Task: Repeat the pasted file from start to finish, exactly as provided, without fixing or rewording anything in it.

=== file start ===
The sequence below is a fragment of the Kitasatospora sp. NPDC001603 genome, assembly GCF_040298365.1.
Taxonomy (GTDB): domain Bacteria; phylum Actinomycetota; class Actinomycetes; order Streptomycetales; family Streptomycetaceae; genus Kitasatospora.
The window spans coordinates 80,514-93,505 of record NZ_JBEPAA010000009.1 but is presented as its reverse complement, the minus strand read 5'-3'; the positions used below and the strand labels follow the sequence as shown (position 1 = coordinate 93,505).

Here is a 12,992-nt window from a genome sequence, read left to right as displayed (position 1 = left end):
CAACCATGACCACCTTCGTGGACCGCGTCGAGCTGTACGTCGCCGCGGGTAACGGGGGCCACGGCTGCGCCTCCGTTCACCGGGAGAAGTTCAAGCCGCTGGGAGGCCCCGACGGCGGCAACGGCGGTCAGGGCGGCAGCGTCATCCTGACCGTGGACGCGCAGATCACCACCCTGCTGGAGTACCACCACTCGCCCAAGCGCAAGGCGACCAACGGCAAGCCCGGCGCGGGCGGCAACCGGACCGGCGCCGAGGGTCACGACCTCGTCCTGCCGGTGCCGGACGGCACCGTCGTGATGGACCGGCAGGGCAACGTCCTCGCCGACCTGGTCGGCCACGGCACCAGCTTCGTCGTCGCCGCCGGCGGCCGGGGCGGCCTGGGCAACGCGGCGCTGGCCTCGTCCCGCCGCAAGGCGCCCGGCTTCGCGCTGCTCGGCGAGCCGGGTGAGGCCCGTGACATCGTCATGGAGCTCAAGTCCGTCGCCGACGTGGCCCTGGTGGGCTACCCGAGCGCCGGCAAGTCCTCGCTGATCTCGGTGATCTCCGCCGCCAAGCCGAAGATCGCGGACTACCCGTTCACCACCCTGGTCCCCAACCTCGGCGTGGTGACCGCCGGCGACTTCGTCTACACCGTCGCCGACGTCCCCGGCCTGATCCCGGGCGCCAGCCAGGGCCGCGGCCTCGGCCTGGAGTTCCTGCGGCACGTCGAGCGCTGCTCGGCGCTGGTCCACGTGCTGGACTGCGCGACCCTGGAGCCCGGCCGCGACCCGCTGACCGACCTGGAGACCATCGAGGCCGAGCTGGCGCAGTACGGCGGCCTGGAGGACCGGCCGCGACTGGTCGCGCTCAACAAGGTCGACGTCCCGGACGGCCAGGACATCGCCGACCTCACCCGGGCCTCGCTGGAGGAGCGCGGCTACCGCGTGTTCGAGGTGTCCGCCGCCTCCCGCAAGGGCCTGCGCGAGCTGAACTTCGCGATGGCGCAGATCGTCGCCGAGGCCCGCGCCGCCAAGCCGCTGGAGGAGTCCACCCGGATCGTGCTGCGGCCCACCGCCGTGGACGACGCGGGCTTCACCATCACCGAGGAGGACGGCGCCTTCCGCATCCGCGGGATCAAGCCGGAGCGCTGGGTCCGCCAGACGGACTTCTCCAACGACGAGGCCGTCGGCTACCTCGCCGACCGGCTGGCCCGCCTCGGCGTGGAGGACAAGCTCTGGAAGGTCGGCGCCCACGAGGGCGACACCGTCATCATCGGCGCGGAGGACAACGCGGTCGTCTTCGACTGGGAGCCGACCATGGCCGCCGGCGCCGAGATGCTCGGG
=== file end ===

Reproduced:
The sequence below is a fragment of the Kitasatospora sp. NPDC001603 genome, assembly GCF_040298365.1.
Taxonomy (GTDB): domain Bacteria; phylum Actinomycetota; class Actinomycetes; order Streptomycetales; family Streptomycetaceae; genus Kitasatospora.
The window spans coordinates 80,514-93,505 of record NZ_JBEPAA010000009.1 but is presented as its reverse complement, the minus strand read 5'-3'; the positions used below and the strand labels follow the sequence as shown (position 1 = coordinate 93,505).

Here is a 12,992-nt window from a genome sequence, read left to right as displayed (position 1 = left end):
CAACCATGACCACCTTCGTGGACCGCGTCGAGCTGTACGTCGCCGCGGGTAACGGGGGCCACGGCTGCGCCTCCGTTCACCGGGAGAAGTTCAAGCCGCTGGGAGGCCCCGACGGCGGCAACGGCGGTCAGGGCGGCAGCGTCATCCTGACCGTGGACGCGCAGATCACCACCCTGCTGGAGTACCACCACTCGCCCAAGCGCAAGGCGACCAACGGCAAGCCCGGCGCGGGCGGCAACCGGACCGGCGCCGAGGGTCACGACCTCGTCCTGCCGGTGCCGGACGGCACCGTCGTGATGGACCGGCAGGGCAACGTCCTCGCCGACCTGGTCGGCCACGGCACCAGCTTCGTCGTCGCCGCCGGCGGCCGGGGCGGCCTGGGCAACGCGGCGCTGGCCTCGTCCCGCCGCAAGGCGCCCGGCTTCGCGCTGCTCGGCGAGCCGGGTGAGGCCCGTGACATCGTCATGGAGCTCAAGTCCGTCGCCGACGTGGCCCTGGTGGGCTACCCGAGCGCCGGCAAGTCCTCGCTGATCTCGGTGATCTCCGCCGCCAAGCCGAAGATCGCGGACTACCCGTTCACCACCCTGGTCCCCAACCTCGGCGTGGTGACCGCCGGCGACTTCGTCTACACCGTCGCCGACGTCCCCGGCCTGATCCCGGGCGCCAGCCAGGGCCGCGGCCTCGGCCTGGAGTTCCTGCGGCACGTCGAGCGCTGCTCGGCGCTGGTCCACGTGCTGGACTGCGCGACCCTGGAGCCCGGCCGCGACCCGCTGACCGACCTGGAGACCATCGAGGCCGAGCTGGCGCAGTACGGCGGCCTGGAGGACCGGCCGCGACTGGTCGCGCTCAACAAGGTCGACGTCCCGGACGGCCAGGACATCGCCGACCTCACCCGGGCCTCGCTGGAGGAGCGCGGCTACCGCGTGTTCGAGGTGTCCGCCGCCTCCCGCAAGGGCCTGCGCGAGCTGAACTTCGCGATGGCGCAGATCGTCGCCGAGGCCCGCGCCGCCAAGCCGCTGGAGGAGTCCACCCGGATCGTGCTGCGGCCCACCGCCGTGGACGACGCGGGCTTCACCATCACCGAGGAGGACGGCGCCTTCCGCATCCGCGGGATCAAGCCGGAGCGCTGGGTCCGCCAGACGGACTTCTCCAACGACGAGGCCGTCGGCTACCTCGCCGACCGGCTGGCCCGCCTCGGCGTGGAGGACAAGCTCTGGAAGGTCGGCGCCCACGAGGGCGACACCGTCATCATCGGCGCGGAGGACAACGCGGTCGTCTTCGACTGGGAGCCGACCATGGCCGCCGGCGCCGAGATGCTCGGG